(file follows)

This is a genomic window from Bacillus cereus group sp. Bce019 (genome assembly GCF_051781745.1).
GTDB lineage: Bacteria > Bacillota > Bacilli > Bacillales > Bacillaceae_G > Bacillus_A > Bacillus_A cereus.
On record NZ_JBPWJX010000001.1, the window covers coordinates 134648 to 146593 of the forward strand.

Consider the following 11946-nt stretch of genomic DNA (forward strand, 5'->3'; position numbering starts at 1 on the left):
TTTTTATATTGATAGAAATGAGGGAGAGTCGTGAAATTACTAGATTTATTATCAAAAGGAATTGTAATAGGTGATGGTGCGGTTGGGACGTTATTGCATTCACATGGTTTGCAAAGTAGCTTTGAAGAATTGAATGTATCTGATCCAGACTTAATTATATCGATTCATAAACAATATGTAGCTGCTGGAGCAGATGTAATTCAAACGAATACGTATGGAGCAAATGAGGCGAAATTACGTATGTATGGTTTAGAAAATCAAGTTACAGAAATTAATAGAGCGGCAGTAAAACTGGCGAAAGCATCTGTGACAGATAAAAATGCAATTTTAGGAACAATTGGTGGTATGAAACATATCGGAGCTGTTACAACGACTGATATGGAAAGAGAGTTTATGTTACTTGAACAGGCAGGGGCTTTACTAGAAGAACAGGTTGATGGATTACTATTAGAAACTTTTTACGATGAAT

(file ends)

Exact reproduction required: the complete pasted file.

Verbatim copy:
This is a genomic window from Bacillus cereus group sp. Bce019 (genome assembly GCF_051781745.1).
GTDB lineage: Bacteria > Bacillota > Bacilli > Bacillales > Bacillaceae_G > Bacillus_A > Bacillus_A cereus.
On record NZ_JBPWJX010000001.1, the window covers coordinates 134648 to 146593 of the forward strand.

Consider the following 11946-nt stretch of genomic DNA (forward strand, 5'->3'; position numbering starts at 1 on the left):
TTTTTATATTGATAGAAATGAGGGAGAGTCGTGAAATTACTAGATTTATTATCAAAAGGAATTGTAATAGGTGATGGTGCGGTTGGGACGTTATTGCATTCACATGGTTTGCAAAGTAGCTTTGAAGAATTGAATGTATCTGATCCAGACTTAATTATATCGATTCATAAACAATATGTAGCTGCTGGAGCAGATGTAATTCAAACGAATACGTATGGAGCAAATGAGGCGAAATTACGTATGTATGGTTTAGAAAATCAAGTTACAGAAATTAATAGAGCGGCAGTAAAACTGGCGAAAGCATCTGTGACAGATAAAAATGCAATTTTAGGAACAATTGGTGGTATGAAACATATCGGAGCTGTTACAACGACTGATATGGAAAGAGAGTTTATGTTACTTGAACAGGCAGGGGCTTTACTAGAAGAACAGGTTGATGGATTACTATTAGAAACTTTTTACGATGAAT